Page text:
Dnsanon_rssac is an implementation of RSSAC002v4 processing for DNS statistics. It implements all of v5. In v4, it default to “lax” mode that provides a superset of v4. With –version v3 and v2 it also implements most of prior versions (all but zone size). Given the “RSSAC Advisory on Measurements of the Root Server System”, at https://www.icann.org/en/system/files/files/rssac-002-measurements-root-20nov14-en.pdf, it provides all values that can be computed from packet captures. Its processing can be parallelized and and done incrementally.

Design Goals

Explicit design goals:


Although not an explicit goal, this implementation is largely independent of the other implementations we know of. We depend on dnsanon, which includes some code from DSC (TCP reassembly).

The Basic Idea

The basic idea: nearly everything in RSSAC-002 is a specialized version of “word count”, if you write the words carefully. That lets one use Hadoop style-parallelism to process and combine data.

Get pcaps and extract the DNS queries to Fsdb format (Fsdb is tab-separated text with a header, see http://www.isi.edu/~johnh/FSDB.)

Convert each pcap’s queries to “rssacint” format, an internal format that supports easy aggregation. Each line of rssacint format is of the format (OPERATOR)(KEY) (COUNT). For example, for “+udp-ipv4-queries 10” the operator is “+”, the key is “udp-ipv4-queries” and we’ve seen 10 of them. The + means if we see two rows with the same key, we can add them together. (In practice we use terser keys because we move a lot of bytes around, so this key is actually “+3u04”.) Operators alllow one to compute sums, minimum and maximum, lists that check for completeness, and some others; see rssacint_reduce for details.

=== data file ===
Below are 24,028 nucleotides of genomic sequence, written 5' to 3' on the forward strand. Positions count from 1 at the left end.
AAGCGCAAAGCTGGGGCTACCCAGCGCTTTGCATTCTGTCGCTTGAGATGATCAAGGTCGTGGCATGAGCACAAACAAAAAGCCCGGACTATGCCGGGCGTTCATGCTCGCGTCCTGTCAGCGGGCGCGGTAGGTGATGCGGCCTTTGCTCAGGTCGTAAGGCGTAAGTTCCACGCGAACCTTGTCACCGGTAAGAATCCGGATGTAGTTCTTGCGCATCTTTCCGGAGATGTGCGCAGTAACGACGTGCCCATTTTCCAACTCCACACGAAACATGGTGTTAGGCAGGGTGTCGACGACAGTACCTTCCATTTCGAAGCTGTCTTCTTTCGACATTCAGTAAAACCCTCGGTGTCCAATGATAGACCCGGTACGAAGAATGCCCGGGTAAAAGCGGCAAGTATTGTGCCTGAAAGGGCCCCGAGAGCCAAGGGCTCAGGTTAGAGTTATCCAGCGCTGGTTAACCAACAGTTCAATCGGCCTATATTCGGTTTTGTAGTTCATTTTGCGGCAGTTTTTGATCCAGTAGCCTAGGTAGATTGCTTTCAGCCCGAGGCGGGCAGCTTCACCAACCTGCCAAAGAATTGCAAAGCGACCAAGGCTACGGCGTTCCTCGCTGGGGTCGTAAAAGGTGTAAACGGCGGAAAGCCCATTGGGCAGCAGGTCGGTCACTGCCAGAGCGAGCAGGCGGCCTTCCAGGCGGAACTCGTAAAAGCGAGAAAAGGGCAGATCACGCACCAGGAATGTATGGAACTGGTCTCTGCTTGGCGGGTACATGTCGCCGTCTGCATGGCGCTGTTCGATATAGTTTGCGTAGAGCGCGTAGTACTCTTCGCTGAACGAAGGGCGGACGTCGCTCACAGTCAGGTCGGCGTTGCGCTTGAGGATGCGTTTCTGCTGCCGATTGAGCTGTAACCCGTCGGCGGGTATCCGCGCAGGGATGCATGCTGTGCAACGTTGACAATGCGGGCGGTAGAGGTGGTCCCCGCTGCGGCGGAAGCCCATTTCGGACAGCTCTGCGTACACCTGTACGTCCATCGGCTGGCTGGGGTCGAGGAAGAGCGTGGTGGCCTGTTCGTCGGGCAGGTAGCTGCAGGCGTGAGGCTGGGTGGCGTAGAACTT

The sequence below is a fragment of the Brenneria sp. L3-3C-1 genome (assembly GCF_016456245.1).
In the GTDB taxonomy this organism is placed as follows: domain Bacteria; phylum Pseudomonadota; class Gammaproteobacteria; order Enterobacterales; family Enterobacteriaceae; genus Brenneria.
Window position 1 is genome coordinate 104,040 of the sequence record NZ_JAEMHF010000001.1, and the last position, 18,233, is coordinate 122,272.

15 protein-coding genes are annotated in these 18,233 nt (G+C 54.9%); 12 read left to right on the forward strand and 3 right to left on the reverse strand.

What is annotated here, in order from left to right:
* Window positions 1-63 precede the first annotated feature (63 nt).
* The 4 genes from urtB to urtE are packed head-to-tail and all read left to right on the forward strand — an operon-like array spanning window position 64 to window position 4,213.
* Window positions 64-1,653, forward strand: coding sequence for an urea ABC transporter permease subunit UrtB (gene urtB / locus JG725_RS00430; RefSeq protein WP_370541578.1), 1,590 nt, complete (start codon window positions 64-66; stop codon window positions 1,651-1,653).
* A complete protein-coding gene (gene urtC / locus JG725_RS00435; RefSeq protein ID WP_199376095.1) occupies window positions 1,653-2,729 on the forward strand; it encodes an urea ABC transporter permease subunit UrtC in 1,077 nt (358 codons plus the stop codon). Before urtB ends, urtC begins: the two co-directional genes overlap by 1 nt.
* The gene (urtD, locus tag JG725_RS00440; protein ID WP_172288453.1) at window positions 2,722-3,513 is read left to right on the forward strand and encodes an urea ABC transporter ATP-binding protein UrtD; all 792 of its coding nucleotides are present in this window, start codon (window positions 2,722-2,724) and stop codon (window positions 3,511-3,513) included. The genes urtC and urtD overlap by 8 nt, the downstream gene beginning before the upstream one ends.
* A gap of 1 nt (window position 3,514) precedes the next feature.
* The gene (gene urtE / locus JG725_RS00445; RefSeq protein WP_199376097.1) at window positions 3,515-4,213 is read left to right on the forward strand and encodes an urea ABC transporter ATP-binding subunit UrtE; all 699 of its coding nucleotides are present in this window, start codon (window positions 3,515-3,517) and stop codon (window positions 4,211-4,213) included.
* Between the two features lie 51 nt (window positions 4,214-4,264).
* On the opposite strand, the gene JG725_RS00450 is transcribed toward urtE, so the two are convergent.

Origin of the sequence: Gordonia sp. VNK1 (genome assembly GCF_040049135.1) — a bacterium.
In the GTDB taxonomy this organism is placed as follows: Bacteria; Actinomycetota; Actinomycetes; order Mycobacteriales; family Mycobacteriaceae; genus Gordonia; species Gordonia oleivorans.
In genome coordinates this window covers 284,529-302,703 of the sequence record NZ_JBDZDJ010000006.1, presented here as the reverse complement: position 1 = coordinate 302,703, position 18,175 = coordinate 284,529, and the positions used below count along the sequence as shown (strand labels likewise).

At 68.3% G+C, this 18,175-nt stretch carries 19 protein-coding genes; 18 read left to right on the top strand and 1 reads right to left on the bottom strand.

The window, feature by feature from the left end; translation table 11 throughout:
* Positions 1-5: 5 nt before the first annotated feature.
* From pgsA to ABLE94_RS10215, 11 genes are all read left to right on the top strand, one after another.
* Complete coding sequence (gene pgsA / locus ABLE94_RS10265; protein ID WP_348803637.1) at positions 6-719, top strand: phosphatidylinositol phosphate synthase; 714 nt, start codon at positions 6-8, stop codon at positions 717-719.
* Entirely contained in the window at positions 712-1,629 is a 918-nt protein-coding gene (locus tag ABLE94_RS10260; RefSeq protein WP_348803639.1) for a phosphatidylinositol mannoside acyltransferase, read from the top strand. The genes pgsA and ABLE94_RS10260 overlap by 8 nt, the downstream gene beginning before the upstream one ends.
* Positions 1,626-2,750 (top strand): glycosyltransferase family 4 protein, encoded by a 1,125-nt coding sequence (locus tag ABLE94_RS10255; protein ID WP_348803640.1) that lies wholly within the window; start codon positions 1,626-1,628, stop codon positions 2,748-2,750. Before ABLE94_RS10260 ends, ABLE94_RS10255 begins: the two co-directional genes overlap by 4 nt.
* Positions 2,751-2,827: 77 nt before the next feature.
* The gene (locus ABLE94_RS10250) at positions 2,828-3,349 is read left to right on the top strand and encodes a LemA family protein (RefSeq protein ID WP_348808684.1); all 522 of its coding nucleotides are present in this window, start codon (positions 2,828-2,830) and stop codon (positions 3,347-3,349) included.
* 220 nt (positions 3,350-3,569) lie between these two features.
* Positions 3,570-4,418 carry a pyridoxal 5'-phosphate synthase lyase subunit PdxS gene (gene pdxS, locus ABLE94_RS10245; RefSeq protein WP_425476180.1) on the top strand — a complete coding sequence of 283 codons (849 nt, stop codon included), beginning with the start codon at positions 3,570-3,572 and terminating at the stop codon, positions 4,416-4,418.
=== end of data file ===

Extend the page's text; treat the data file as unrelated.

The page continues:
Rssacint files can be arbitrarily combined using the rssacint_reduce command. Just merge and sort two or more files then the reduce command will sum up counts (or more generally, apply the operator) without losing information.

As the last step, count the number of unique sources and convert to YAML. These steps loose information.

The Specific Workflow

A full pipeline is:

  1. collect pcaps of all traffic. We use LANDER. Alternates: dnscap.

    We assume pcaps show up as a series of files with dates and/or sequence numbers. For B, they look like 20151227-050349-00203216.lax.pcap, where the last set of numbers are a sequence number and “lax” is a site-name.

  2. extract the DNS queries to “message” format. We use dnsanon. Dnsanon is packaged separately at https://ant.isi.edu/software/dnsanon/index.html.

     < 20151227-050349-00203216.pcap  dnsanon -i - -o . -p mQ -f 20151227-050349-00203216

    will write the file 20151227-050349-00203216.message_question.xz

    (this code should actually be

     < 20151227-050349-00203216.pcap  dnsanon -i - -o - -p Q > 20151227-050349-00203216.message_question.xz

    but a bug in dnsanon-1.3 (to be fixed in dnsanon-1.4) causes this pipeline to not work.

  3. convert messages to rssacint format. Use ./message_to_rssacint.

     xzcat 20151227-050349-00203216.message_question.xz | \